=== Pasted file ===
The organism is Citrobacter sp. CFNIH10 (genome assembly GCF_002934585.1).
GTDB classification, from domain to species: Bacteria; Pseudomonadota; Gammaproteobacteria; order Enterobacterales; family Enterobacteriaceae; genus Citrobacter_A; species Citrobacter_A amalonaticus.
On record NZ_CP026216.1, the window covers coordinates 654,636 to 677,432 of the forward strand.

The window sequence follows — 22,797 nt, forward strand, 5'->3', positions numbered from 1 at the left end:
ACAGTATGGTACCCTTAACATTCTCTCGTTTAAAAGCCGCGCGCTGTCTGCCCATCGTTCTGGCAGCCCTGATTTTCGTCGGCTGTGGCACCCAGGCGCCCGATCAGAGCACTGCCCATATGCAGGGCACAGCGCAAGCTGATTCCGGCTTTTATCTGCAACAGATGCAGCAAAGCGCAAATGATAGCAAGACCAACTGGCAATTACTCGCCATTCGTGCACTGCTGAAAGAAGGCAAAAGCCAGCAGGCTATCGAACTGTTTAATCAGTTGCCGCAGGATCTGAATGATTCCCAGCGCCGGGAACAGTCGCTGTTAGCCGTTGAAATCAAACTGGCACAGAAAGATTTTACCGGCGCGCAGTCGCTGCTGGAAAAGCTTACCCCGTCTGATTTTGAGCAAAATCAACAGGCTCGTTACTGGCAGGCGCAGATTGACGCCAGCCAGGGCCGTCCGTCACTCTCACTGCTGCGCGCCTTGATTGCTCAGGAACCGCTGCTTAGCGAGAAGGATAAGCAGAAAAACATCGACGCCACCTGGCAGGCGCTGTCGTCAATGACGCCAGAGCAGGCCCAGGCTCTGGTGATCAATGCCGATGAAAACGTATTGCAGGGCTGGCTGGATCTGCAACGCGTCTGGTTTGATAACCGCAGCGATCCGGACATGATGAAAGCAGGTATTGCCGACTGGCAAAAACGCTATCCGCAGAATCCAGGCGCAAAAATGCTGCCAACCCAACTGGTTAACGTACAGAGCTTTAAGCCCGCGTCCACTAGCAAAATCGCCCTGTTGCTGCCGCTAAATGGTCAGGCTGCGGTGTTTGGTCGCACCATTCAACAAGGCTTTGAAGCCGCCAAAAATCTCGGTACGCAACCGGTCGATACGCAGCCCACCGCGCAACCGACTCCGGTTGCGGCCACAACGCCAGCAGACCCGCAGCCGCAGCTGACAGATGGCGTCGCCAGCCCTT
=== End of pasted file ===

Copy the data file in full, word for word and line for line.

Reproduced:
The organism is Citrobacter sp. CFNIH10 (genome assembly GCF_002934585.1).
GTDB classification, from domain to species: Bacteria; Pseudomonadota; Gammaproteobacteria; order Enterobacterales; family Enterobacteriaceae; genus Citrobacter_A; species Citrobacter_A amalonaticus.
On record NZ_CP026216.1, the window covers coordinates 654,636 to 677,432 of the forward strand.

The window sequence follows — 22,797 nt, forward strand, 5'->3', positions numbered from 1 at the left end:
ACAGTATGGTACCCTTAACATTCTCTCGTTTAAAAGCCGCGCGCTGTCTGCCCATCGTTCTGGCAGCCCTGATTTTCGTCGGCTGTGGCACCCAGGCGCCCGATCAGAGCACTGCCCATATGCAGGGCACAGCGCAAGCTGATTCCGGCTTTTATCTGCAACAGATGCAGCAAAGCGCAAATGATAGCAAGACCAACTGGCAATTACTCGCCATTCGTGCACTGCTGAAAGAAGGCAAAAGCCAGCAGGCTATCGAACTGTTTAATCAGTTGCCGCAGGATCTGAATGATTCCCAGCGCCGGGAACAGTCGCTGTTAGCCGTTGAAATCAAACTGGCACAGAAAGATTTTACCGGCGCGCAGTCGCTGCTGGAAAAGCTTACCCCGTCTGATTTTGAGCAAAATCAACAGGCTCGTTACTGGCAGGCGCAGATTGACGCCAGCCAGGGCCGTCCGTCACTCTCACTGCTGCGCGCCTTGATTGCTCAGGAACCGCTGCTTAGCGAGAAGGATAAGCAGAAAAACATCGACGCCACCTGGCAGGCGCTGTCGTCAATGACGCCAGAGCAGGCCCAGGCTCTGGTGATCAATGCCGATGAAAACGTATTGCAGGGCTGGCTGGATCTGCAACGCGTCTGGTTTGATAACCGCAGCGATCCGGACATGATGAAAGCAGGTATTGCCGACTGGCAAAAACGCTATCCGCAGAATCCAGGCGCAAAAATGCTGCCAACCCAACTGGTTAACGTACAGAGCTTTAAGCCCGCGTCCACTAGCAAAATCGCCCTGTTGCTGCCGCTAAATGGTCAGGCTGCGGTGTTTGGTCGCACCATTCAACAAGGCTTTGAAGCCGCCAAAAATCTCGGTACGCAACCGGTCGATACGCAGCCCACCGCGCAACCGACTCCGGTTGCGGCCACAACGCCAGCAGACCCGCAGCCGCAGCTGACAGATGGCGTCGCCAGCCCTT